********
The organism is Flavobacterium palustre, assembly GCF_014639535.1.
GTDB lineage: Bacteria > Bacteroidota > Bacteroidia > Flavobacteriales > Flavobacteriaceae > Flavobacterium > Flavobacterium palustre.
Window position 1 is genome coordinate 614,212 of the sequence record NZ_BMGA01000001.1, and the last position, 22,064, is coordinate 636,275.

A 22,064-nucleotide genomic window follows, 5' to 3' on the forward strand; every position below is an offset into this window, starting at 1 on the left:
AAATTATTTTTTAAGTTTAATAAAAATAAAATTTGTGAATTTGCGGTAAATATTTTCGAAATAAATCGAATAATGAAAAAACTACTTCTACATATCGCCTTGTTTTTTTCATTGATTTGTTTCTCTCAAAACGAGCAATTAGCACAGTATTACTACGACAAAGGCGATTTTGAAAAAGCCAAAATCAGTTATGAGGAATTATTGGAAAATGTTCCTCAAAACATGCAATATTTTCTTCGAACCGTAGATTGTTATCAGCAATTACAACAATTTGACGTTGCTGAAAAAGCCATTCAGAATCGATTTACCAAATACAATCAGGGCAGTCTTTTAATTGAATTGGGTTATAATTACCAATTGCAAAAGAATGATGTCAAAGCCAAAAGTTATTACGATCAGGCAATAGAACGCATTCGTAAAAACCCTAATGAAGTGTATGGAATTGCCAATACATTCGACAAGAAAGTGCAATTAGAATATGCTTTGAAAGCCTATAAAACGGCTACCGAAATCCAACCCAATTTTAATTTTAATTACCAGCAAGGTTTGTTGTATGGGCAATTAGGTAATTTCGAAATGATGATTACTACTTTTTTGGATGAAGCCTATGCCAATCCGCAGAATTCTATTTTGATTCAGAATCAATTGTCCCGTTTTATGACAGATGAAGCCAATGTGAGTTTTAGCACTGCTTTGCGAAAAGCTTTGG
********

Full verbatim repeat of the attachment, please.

The organism is Flavobacterium palustre, assembly GCF_014639535.1.
GTDB lineage: Bacteria > Bacteroidota > Bacteroidia > Flavobacteriales > Flavobacteriaceae > Flavobacterium > Flavobacterium palustre.
Window position 1 is genome coordinate 614,212 of the sequence record NZ_BMGA01000001.1, and the last position, 22,064, is coordinate 636,275.

A 22,064-nucleotide genomic window follows, 5' to 3' on the forward strand; every position below is an offset into this window, starting at 1 on the left:
AAATTATTTTTTAAGTTTAATAAAAATAAAATTTGTGAATTTGCGGTAAATATTTTCGAAATAAATCGAATAATGAAAAAACTACTTCTACATATCGCCTTGTTTTTTTCATTGATTTGTTTCTCTCAAAACGAGCAATTAGCACAGTATTACTACGACAAAGGCGATTTTGAAAAAGCCAAAATCAGTTATGAGGAATTATTGGAAAATGTTCCTCAAAACATGCAATATTTTCTTCGAACCGTAGATTGTTATCAGCAATTACAACAATTTGACGTTGCTGAAAAAGCCATTCAGAATCGATTTACCAAATACAATCAGGGCAGTCTTTTAATTGAATTGGGTTATAATTACCAATTGCAAAAGAATGATGTCAAAGCCAAAAGTTATTACGATCAGGCAATAGAACGCATTCGTAAAAACCCTAATGAAGTGTATGGAATTGCCAATACATTCGACAAGAAAGTGCAATTAGAATATGCTTTGAAAGCCTATAAAACGGCTACCGAAATCCAACCCAATTTTAATTTTAATTACCAGCAAGGTTTGTTGTATGGGCAATTAGGTAATTTCGAAATGATGATTACTACTTTTTTGGATGAAGCCTATGCCAATCCGCAGAATTCTATTTTGATTCAGAATCAATTGTCCCGTTTTATGACAGATGAAGCCAATGTGAGTTTTAGCACTGCTTTGCGAAAAGCTTTGG